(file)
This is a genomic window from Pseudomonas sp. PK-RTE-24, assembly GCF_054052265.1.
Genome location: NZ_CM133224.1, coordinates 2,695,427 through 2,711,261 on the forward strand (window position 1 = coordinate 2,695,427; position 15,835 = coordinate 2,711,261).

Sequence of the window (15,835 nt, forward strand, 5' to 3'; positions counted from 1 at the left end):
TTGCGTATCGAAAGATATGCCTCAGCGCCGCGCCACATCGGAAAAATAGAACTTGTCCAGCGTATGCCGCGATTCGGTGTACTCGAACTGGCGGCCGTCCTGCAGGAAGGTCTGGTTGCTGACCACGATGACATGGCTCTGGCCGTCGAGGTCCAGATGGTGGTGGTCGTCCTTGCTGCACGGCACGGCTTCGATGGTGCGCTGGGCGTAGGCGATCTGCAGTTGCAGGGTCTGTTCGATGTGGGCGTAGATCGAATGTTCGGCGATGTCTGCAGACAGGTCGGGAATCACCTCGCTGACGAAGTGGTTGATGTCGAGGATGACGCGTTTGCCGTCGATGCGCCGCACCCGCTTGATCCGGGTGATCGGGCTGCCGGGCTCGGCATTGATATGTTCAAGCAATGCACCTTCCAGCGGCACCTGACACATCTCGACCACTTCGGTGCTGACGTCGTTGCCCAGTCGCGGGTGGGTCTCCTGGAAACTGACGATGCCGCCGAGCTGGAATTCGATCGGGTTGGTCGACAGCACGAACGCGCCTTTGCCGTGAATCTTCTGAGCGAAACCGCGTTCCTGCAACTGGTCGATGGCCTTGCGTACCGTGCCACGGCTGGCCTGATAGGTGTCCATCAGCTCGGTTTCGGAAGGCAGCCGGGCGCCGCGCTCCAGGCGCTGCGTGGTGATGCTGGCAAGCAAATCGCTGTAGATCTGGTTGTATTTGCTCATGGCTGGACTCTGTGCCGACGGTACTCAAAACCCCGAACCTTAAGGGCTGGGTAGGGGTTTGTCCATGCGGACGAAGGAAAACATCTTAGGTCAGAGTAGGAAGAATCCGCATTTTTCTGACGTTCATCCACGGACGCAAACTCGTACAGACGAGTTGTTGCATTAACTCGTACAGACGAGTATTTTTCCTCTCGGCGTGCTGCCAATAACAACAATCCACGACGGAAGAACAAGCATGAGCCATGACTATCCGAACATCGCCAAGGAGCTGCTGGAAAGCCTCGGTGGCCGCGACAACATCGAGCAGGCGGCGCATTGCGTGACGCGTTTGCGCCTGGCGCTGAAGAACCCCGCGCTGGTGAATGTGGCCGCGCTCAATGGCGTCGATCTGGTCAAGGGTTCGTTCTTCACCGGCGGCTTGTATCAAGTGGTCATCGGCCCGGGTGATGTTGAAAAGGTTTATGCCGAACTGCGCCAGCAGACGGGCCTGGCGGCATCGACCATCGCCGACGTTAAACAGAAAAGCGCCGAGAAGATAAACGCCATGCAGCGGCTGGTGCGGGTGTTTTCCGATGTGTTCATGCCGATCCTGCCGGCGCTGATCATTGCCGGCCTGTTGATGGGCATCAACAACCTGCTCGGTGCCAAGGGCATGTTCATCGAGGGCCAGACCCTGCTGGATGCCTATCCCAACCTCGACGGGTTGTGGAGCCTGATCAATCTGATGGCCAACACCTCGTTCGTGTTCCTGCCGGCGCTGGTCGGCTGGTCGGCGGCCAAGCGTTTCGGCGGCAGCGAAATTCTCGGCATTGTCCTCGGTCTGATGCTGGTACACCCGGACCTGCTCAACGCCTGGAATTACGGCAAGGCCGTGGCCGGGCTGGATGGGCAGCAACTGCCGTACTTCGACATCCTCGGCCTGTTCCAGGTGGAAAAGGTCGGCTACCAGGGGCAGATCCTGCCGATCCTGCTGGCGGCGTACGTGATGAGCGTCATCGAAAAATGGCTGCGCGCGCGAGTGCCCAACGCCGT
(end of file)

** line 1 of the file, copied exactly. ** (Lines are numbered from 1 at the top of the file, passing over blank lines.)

This is a genomic window from Pseudomonas sp. PK-RTE-24, assembly GCF_054052265.1.